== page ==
April 2011
Volume 52, Issue 14
Free
ARVO Annual Meeting Abstract  |   April 2011
Application Of RNAi To Unravel The Melanopsin Phototransduction Pathway
Author Affiliations & Notes
  • Athanasios Vachtsevanos
    Nuffield Laboratory Of Ophthalmology, University OF Oxford, Oxford, United Kingdom
  • Stuart Peirson
    Nuffield Laboratory Of Ophthalmology, University OF Oxford, Oxford, United Kingdom
  • Aarti Jagannath
    Nuffield Laboratory Of Ophthalmology, University OF Oxford, Oxford, United Kingdom
  • Steve Hughes
    Nuffield Laboratory Of Ophthalmology, University OF Oxford, Oxford, United Kingdom
  • Georgia Perganta
    Nuffield Laboratory Of Ophthalmology, University OF Oxford, Oxford, United Kingdom
  • Robert E. MacLaren
    Nuffield Laboratory Of Ophthalmology, University OF Oxford, Oxford, United Kingdom
  • Footnotes
    Commercial Relationships  Athanasios Vachtsevanos, None; Stuart Peirson, None; Aarti Jagannath, None; Steve Hughes, None; Georgia Perganta, None; Robert E. MacLaren, None
  • Footnotes
    Support  None
Investigative Ophthalmology & Visual Science April 2011, Vol.52, 2564. doi:
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      Athanasios Vachtsevanos, Stuart Peirson, Aarti Jagannath, Steve Hughes, Georgia Perganta, Robert E. MacLaren; Application Of RNAi To Unravel The Melanopsin Phototransduction Pathway. Invest. Ophthalmol. Vis. Sci. 2011;52(14):2564.

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      © ARVO (1962-2015); The Authors (2016-present)

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Abstract

Purpose: : It has been demonstrated that retinal photoreception among mammals extends beyond rods and cones to include a small number of intrinsically photosensitive retinal ganglion cells (pRGCs), which are capable of responding to light due to expression of the melanopsin (OPN4) photopigment. OPN4 may have therapeutic potential if ectopically expressed in the degenerate retina in cases where photoreceptors are lost, but the molecules involved in this OPN4 light induced transduction cascade are less well characterized. We therefore sought to probe further the mechanism of OPN4 mediated light sensitivity by siRNA medicated knock down of specific molecules in the aged rd mouse, which is almost exclusively dependent on the OPN4 pathway for light sensitivity.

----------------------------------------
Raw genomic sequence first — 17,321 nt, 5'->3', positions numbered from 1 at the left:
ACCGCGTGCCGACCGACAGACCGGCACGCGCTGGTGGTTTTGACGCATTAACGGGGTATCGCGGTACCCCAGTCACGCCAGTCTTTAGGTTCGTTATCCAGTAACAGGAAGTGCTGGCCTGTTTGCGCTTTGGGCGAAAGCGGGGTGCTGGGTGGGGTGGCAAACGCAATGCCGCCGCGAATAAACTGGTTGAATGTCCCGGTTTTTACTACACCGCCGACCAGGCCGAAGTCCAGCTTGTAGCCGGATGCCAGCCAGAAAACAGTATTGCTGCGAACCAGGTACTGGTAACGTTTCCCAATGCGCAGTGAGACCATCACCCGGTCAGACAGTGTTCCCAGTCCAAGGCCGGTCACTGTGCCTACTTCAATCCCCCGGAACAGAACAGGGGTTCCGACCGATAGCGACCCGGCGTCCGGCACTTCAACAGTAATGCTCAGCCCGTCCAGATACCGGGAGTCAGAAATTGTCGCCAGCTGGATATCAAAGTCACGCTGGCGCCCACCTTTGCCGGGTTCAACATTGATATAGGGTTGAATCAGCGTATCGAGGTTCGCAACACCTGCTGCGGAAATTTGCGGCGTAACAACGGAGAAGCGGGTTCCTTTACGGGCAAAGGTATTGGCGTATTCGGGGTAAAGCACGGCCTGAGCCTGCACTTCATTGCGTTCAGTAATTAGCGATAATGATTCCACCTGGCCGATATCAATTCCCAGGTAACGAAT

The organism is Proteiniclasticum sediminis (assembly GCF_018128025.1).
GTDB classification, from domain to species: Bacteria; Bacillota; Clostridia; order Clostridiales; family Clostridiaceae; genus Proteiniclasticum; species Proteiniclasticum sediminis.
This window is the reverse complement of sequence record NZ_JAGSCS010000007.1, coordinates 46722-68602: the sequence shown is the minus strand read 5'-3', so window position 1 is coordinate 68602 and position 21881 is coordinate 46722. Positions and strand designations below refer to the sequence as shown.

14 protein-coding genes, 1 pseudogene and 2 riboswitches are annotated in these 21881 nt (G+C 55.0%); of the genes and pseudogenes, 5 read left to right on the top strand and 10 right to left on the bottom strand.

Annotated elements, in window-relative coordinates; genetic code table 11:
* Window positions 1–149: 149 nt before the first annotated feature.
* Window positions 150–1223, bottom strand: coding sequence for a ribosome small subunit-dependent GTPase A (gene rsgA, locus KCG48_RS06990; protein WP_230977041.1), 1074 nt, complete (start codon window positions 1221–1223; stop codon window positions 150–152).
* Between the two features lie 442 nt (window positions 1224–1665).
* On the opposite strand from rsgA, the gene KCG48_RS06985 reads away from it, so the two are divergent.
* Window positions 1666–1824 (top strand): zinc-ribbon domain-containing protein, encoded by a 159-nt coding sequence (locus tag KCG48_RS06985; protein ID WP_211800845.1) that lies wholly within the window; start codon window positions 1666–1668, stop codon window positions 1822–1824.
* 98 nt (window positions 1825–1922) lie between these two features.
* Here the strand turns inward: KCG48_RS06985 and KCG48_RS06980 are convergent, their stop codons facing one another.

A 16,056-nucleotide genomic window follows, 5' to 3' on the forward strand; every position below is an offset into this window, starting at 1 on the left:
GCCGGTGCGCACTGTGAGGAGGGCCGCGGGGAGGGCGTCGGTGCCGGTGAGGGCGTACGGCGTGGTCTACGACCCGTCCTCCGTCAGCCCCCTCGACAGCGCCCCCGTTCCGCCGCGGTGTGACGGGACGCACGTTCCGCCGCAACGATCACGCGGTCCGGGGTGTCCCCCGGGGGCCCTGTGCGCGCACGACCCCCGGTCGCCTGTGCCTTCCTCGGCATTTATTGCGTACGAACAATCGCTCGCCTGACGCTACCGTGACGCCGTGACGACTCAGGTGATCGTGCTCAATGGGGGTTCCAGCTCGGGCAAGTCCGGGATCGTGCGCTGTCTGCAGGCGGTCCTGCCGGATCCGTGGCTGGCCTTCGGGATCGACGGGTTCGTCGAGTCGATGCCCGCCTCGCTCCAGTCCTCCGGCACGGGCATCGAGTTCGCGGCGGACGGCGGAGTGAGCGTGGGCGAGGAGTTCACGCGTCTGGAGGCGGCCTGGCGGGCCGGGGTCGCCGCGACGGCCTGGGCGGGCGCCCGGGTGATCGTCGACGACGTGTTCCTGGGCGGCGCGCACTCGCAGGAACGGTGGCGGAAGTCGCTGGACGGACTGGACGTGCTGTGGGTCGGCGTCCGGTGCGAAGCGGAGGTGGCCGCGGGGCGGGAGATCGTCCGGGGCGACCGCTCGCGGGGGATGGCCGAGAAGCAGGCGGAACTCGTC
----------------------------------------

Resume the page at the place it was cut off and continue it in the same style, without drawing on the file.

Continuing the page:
Methods: : We generated siRNA probes against the long transcript variant of murine Opn4 mRNA (UCG CAC UGA UUG UCA UUC UUC UCU U) and tested these probes on the murine Neuro2A (N2a) cell line. Mice on the C3H/HeN background harboring the rd mutation were aged to 80 days. At this point virtually all surviving cone cells are lost - similar to end-stage retinitis pigmentosa in humans. siRNA was given by intravitreal injection into one eye and pupillometry was assessed combined with molecular analyses at 1, 3 and 5 days.

Results: : Reverse transcription polymerase chain reaction (RT-PCR) analysis in N2a cells confirmed Opn4 knockdown and immunolabelling techniques identified >85% silencing with siRNA OPN4. Pupillometry in the mouse was also affected by the siRNA injections in vivo and this was correlated to silencing of the murine Opn4 at all time points. We also used immunolabelling to identify the distribution of the cation channel TRPC3, which interacts with melanopsin in vivo.

Conclusions: : We present a reproducible in vivo model in which siRNA induced silencing of the melanopsin pathway can be assessed by pupillometry and compared to levels of mRNA and protein at specific timepoints. Probes against other putative second messengers, such as TRPC3, may unravel the molecular interactions of this pathway. This may help in future to induce light sensitivity in other retinal neurons, which may benefit patients who are completely blind from photoreceptor loss.

Keywords: retina • gene/expression • gene transfer/gene therapy 
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